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The SAARC region has a wide varieties of horticultural crops

By Dr. S.M. ALAM
NIA, Tando Jam
Oct 29 - Nov 04, 2001

The SAARC is a committee of seven South Asian Nations, which stands for Asian South Association for Regional Co-operation. The seven committee members are Bangladesh, Bhutan, India, Maldives, Nepal, Pakistan and Sri Lanka. These countries have their own topographical conditions and variation climate. Varieties of agricultural crops, fruits are grown in these countries. Development of horticulture is also one of the agricultural branches of these countries. All the SAARC countries have also very similarity in culture and tradition, because of their historical ties. This region has enormous opportunity to grow tropical, sub-tropical and temperate horticultural crops of commercial importance. All these countries are trying hard to improve the nutritional, financial and food security of millions of poor people. Horticulture could be a vital sector to bring positive change in the socio-economic life of the millions of people lying in SAARC countries. These crops play a important role in balancing the diet of human being by providing not only energy-rich food, but also promise supply of vital protective nutrients like minerals and vitamins. They not only adorn the table, but also enrich health from the most nutritive menu and tone up energy and vigour of people of these countries.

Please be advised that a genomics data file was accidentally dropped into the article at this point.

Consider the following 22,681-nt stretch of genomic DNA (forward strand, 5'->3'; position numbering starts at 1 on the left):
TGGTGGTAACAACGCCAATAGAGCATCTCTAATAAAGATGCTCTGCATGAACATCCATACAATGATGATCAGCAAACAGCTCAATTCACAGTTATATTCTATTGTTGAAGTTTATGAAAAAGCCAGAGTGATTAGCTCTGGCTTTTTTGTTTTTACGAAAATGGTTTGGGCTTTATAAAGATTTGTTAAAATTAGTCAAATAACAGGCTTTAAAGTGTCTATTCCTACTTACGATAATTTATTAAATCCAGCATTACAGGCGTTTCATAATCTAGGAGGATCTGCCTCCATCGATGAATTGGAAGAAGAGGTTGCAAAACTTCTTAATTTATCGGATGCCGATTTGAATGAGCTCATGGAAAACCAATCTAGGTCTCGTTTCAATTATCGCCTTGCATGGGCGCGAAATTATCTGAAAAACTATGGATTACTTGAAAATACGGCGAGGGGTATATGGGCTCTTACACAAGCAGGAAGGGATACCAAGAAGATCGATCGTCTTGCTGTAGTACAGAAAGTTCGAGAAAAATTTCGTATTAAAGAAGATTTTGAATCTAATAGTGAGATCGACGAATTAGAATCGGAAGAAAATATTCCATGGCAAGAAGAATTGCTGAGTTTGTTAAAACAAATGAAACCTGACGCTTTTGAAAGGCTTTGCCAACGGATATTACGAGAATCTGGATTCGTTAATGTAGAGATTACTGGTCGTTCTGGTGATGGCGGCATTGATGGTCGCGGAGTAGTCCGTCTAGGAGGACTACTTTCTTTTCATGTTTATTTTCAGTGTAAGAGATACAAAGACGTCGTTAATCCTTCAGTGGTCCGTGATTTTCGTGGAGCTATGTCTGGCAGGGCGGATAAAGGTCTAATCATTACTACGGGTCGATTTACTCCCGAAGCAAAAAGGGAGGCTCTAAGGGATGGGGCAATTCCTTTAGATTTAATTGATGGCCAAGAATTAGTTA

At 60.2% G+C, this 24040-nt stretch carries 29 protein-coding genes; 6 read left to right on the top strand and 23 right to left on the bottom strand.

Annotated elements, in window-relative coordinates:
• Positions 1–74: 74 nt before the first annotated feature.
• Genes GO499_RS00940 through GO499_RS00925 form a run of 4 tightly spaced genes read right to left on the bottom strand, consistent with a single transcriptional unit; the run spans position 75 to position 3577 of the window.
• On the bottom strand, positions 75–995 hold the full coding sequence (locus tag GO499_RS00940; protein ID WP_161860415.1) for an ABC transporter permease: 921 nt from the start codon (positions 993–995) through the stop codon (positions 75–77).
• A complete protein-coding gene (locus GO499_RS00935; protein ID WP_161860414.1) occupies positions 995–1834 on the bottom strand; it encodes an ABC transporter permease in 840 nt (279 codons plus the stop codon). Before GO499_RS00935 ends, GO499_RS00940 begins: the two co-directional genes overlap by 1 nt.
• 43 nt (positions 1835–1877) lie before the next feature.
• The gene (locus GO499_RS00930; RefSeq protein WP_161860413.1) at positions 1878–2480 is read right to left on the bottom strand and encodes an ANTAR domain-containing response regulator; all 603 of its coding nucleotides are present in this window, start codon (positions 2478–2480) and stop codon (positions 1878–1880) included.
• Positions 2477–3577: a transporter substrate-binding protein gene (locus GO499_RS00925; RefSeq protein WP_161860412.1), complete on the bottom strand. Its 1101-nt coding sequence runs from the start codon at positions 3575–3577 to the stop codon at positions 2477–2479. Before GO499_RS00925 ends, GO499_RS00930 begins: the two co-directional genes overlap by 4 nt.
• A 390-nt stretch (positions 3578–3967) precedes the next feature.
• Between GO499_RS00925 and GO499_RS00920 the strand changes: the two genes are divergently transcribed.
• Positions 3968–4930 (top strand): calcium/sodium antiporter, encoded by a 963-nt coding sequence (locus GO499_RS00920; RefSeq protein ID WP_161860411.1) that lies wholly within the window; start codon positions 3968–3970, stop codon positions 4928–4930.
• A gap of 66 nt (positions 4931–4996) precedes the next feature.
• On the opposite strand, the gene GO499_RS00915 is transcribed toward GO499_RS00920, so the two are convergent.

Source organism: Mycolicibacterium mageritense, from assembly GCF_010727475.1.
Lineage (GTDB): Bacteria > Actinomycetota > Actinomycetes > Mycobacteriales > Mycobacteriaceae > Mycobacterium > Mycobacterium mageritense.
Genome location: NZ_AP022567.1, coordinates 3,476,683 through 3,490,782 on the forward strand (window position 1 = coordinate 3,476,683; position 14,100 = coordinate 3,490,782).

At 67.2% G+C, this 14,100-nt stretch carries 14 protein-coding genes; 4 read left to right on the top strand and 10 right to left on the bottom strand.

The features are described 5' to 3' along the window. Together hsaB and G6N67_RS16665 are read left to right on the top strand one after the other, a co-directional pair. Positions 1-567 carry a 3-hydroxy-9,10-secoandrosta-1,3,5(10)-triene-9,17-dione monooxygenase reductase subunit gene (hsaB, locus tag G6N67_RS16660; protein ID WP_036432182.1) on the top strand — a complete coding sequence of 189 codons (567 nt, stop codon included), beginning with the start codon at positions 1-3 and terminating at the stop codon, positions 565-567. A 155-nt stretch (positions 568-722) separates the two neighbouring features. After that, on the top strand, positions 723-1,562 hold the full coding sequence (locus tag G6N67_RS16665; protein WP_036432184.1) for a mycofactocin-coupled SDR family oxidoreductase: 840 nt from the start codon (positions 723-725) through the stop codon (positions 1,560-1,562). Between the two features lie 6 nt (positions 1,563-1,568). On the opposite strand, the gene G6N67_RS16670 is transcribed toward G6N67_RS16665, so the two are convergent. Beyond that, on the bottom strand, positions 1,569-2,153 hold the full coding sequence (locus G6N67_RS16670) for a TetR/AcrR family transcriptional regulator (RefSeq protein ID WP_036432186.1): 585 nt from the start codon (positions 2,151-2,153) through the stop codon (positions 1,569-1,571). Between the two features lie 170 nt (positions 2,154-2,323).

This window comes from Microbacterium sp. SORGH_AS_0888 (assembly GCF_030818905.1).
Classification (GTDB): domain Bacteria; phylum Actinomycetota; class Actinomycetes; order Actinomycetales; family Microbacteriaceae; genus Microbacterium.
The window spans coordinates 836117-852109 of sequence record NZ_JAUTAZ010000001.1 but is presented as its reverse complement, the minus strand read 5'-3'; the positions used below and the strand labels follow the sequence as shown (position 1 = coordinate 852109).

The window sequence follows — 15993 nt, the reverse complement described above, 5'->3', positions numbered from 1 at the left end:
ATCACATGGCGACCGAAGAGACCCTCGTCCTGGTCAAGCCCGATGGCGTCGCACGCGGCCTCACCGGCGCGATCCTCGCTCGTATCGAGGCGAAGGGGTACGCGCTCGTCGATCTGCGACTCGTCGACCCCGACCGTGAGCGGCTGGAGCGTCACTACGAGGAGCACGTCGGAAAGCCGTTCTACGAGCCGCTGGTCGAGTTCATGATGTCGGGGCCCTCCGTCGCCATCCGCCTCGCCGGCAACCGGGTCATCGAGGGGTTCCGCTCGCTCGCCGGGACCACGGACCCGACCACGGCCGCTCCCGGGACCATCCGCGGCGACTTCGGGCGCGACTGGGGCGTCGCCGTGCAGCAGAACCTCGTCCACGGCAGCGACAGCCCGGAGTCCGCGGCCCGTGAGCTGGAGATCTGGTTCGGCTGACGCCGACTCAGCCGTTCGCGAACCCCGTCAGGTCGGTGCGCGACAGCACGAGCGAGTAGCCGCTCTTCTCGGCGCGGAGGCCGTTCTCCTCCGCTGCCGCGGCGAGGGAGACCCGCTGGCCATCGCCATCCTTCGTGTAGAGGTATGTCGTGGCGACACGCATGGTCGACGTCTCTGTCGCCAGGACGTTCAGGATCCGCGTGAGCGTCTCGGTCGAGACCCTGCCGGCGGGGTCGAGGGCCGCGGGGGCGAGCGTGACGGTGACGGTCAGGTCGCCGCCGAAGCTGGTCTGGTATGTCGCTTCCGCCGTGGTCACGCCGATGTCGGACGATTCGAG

The SAARC region has a rich topographic and climatic endowments and variations, where a wide varieties of horticultural crops, such as vegetables, fruits, roots and tubers, ornamental, medicinal and aromatic plants, plantation crops, spices and other are grown. This sector has the potential to provide opportunities to increase income and alleviation of hunger and poverty and curve down the socio-economic problems of the region. SAARC member countries have their own systems for agricultural productivity. Their horticultural field is very progressive.